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 Collection: Congressional Research Service Reports
The Commerce Clause as a Limit on Congressional Power to Protect the Environment

The Commerce Clause as a Limit on Congressional Power to Protect the Environment

Date: March 12, 1999
Creator: Meltz, Robert
Description: Several times during the 1990s the Supreme Court struck down federal enactments as exceeding Congress' power under the Commerce Clause or Tenth Amendment. This report briefly reviews three of these decisions -- United States v. Lopez, New York v. United States, and Printz v. United States. Its focus, however, is how these cases have played out in subsequent lower-court challenges to federal environmental laws. The report shows that Supreme Court rulings in favor of these states notwithstanding, such laws have generally, though not always, been found within Commerce Clause and Tenth Amendment limits.
Contributing Partner: UNT Libraries Government Documents Department
Constitutional Bounds on Congress' Ability to Protect the Environment

Constitutional Bounds on Congress' Ability to Protect the Environment

Date: December 18, 2002
Creator: Meltz, Robert
Description: This report reviews five newly-emergent constitutional areas related to environmental issues, based on Supreme Court decisions. For each area, the focus is its significance for current and future federal environmental legislation.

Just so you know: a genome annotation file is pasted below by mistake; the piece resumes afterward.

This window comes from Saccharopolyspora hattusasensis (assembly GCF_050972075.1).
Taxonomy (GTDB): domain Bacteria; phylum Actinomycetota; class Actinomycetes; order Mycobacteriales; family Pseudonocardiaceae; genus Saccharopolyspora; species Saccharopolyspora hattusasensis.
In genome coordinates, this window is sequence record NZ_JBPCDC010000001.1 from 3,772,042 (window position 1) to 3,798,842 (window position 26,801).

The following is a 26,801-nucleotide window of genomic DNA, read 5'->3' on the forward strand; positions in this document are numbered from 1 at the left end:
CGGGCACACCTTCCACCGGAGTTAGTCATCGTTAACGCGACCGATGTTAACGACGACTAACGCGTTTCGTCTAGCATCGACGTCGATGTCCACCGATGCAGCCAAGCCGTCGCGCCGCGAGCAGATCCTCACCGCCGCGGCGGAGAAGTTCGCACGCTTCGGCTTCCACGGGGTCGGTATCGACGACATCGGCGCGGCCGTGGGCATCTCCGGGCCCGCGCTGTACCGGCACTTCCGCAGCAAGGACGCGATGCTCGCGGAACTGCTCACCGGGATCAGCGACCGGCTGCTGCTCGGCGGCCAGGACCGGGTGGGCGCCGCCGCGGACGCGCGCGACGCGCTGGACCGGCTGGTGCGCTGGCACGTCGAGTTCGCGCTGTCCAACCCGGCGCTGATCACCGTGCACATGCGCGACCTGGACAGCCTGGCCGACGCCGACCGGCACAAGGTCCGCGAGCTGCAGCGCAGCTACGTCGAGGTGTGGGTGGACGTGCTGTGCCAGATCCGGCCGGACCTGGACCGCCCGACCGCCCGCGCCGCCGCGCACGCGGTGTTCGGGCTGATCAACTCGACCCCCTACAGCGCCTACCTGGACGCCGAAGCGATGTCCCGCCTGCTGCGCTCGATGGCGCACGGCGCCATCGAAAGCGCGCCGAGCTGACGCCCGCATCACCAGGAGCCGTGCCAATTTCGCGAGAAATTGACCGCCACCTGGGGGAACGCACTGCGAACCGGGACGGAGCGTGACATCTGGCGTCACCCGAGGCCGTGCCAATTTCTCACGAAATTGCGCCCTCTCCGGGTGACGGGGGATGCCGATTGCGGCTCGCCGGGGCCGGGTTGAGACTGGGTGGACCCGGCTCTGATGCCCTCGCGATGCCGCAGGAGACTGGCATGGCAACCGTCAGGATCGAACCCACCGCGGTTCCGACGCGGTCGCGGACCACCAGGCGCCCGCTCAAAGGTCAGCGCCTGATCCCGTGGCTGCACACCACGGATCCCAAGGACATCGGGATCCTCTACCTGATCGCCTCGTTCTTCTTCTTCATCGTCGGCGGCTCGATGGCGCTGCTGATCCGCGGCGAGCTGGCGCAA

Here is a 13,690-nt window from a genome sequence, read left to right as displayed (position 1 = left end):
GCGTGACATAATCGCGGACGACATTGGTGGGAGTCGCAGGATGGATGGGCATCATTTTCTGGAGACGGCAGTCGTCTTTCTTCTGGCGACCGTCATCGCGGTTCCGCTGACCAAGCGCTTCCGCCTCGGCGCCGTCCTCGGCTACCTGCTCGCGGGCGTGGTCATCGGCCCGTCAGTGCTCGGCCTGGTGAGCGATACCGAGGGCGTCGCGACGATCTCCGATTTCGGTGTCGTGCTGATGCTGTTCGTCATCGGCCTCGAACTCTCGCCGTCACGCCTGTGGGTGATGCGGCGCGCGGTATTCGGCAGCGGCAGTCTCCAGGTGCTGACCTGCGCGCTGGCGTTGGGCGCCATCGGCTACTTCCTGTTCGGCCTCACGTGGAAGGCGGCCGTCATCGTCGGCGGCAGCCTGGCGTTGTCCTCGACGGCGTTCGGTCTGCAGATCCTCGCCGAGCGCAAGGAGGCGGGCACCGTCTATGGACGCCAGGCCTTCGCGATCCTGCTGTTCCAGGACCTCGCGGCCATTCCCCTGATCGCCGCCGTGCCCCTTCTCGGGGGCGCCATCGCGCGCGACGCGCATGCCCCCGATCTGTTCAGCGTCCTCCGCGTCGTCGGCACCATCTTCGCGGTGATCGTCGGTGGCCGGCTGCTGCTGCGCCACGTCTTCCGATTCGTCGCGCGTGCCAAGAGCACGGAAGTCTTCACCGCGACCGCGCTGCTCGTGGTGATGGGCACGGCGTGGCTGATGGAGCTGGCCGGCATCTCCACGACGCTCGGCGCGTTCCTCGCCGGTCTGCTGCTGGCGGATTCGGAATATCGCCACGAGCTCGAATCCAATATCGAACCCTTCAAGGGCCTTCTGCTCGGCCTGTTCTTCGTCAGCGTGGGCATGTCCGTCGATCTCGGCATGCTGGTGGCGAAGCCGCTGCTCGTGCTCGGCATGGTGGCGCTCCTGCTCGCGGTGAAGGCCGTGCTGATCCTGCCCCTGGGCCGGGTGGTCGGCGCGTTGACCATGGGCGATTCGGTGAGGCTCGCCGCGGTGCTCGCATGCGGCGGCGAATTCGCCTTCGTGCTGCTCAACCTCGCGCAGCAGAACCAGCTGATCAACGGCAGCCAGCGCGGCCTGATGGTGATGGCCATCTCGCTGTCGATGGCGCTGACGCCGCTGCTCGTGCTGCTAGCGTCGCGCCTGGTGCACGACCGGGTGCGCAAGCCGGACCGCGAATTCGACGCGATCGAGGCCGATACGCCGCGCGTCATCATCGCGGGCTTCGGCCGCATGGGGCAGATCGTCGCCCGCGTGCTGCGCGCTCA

Contributing Partner: UNT Libraries Government Documents Department
Constitutional Constraints on Congress' Ability to Protect the Environment

Constitutional Constraints on Congress' Ability to Protect the Environment

Date: September 8, 2000
Creator: Meltz, Robert
Description: Federal protection of the environment must hew to the same constitutional strictures as any other federal actions. In the past decade, however, the Supreme Court has invigorated several of these strictures in ways that present new challenges to congressional drafters of environmental statutes. This report reviews six of these newly emergent constitutional areas, with special attention to their significance for current and future environmental legislation.
Contributing Partner: UNT Libraries Government Documents Department
The Endangered Species Act and Private Property

The Endangered Species Act and Private Property

Date: March 7, 1993
Creator: Meltz, Robert
Description: If the 103rd Congress embarks upon an effort to reauthorize the Endangered Species Act (ESA), it will run into an old acquaintance: the property rights issue. As now written, the ESA has at least the potential to curtail property rights (whatever its actual impact as implemented may be). This report explores the legal repercussions of those impacts, especially whether they constitute takings of property under the fifth amendment of the U.S. Constitution.
Contributing Partner: UNT Libraries Government Documents Department
The Environmental Opinions of Judge Samuel Alito

The Environmental Opinions of Judge Samuel Alito

Date: January 6, 2006
Creator: Meltz, Robert